Over the years my photography has gotten more and more focused around a plan – booking studio time, working with booked models or paying clients, even basing my own family photography around trips to exotic locations in the Southwest or Alaska or Hawaii or Mexico. It has been a long time where I just went out with the camera and shot stuff without a plan.
Tonight, on a routine trip to McDonald's with the kids, the sun hit just right and my daughter Maggie's hair was just the right combination of wild and fashionable.
I feel like to get good at a creative medium, or keep up one's chops, it's important to work at it during "off" time- like an illustrator who sketches while watching tv. Shot with the Fuji X-T2 and 35mm 1.4 lens.
I’ve always had a problem: I live in the Southwest- surrounded by exotic, beautiful environments like the Painted Desert- but it’s just far enough away that it’s not feasible to take a pro stylized model with me to shoot out there. Enter my daughter Maggie, who at age 8 has been in enough of Daddy’s shoots in her lifetime to finally get styled and shot way out amongst the petrified wood. Hair and makeup done by her mom/ my wife Vesna Miller. We’re going to make this a routine thing- once a month- with the goal of building up a youngster to be an ultra stylized look.
All images done with Fuji X-T2 and either the 35mm 1.4 lens or 23mm 2.0 lens.
I’ve come to the conclusion that instant film is the ideal format for my photography – minimalist, strange, shot with “what you see is what you get” style lighting. These were shot with Fujifilm Instax Mini Monochrome Film – 10 Exposures on my Fujifilm Instax Mini 90 Neo Classic Instant Film Camera, and here’s a little tutorial from my YouTube on how to get the double exposure effect you see in Shasta’s image!
I was in LA earlier this month and had the opportunity to shoot with a model long on my wishlist, Mckenzie Eckels. One of my gimmicks during this trip was a diffusion filter roll bought 2 years ago but never used; I was inspired to chop holes in it by 1950s Vogue photographer Erwin Blumenfeld, and we took advantage of messing up Mckenie’s makeup towards the end on the diffusion.
This ended up being one of my favorite images from the trip, one that barely shows the model but shows a lot of personality. Shot with the Fuji X-T2 with the magnificent Fujinon XF35mmF1.4 R.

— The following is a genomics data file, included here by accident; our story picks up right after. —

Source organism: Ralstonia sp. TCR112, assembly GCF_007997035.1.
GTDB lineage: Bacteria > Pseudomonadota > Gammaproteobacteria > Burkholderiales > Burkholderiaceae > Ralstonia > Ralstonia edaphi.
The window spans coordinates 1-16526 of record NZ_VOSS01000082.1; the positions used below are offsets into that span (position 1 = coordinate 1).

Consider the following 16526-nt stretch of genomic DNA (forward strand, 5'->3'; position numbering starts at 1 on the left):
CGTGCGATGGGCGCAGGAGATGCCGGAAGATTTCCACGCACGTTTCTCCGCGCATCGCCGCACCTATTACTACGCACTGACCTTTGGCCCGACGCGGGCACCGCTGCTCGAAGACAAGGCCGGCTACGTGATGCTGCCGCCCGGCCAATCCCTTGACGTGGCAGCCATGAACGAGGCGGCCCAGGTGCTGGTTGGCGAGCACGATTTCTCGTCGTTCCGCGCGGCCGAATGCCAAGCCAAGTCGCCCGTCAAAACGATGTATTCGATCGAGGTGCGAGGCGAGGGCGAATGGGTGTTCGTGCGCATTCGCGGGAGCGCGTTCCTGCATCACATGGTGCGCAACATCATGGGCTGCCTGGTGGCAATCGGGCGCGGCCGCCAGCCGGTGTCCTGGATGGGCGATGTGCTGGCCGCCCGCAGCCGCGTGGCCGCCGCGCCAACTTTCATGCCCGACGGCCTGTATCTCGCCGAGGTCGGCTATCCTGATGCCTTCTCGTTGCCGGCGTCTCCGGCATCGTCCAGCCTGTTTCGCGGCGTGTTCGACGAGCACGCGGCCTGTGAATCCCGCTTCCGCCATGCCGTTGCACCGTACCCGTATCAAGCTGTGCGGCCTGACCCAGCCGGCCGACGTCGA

I’ve put together a little formula for how I’ve conducted my recent shoots, which is: some video, which takes a while to compile/ edit/ do fx + sound for etc., and then some instant film shots, which are already done the moment they come out of the camera. This seems to satisfy the need for immediate results while giving me something to work on for the next couple months.
Alina aka Thumbelina
It’s fascinating how sometimes the work that gets the best response is the stuff that’s simplest or easiest or quickest to create like this. These were shot with the Fujifilm Instax Mini Monochrome Film, my new go-t0 creative tool for stills!
On my youtube channel I have a couple video tutorial/ reviews of the Fujifilm Instax Mini 90 Neo Classic Instant Film Camera…
…and the new monochrome film I use to make these!
We have been having a pretty dramatic winter around Phoenix, meaning it’s a bit more grey and rainy than usual; the day after a storm you are guaranteed the sun will punch through and give you some amazing shots if you’re in the right place at the right time. I went hiking with my family around 3 pm by the Peralta trail on the east side of the Superstition Mountains, and my daughter Maggie decided to get “experimental” with some of her posing. All images shot on the Fuji X-T2, lenses were the 35mm 1.4 and 18-55mm 2.8-4.
Since my studio opened last month I’ve been able to film more tutorial and gear reviews – I especially enjoy harping on the beloved Fuji Instax Mini film and cameras. Here’s two recent videos covering different aspects of the analogue style!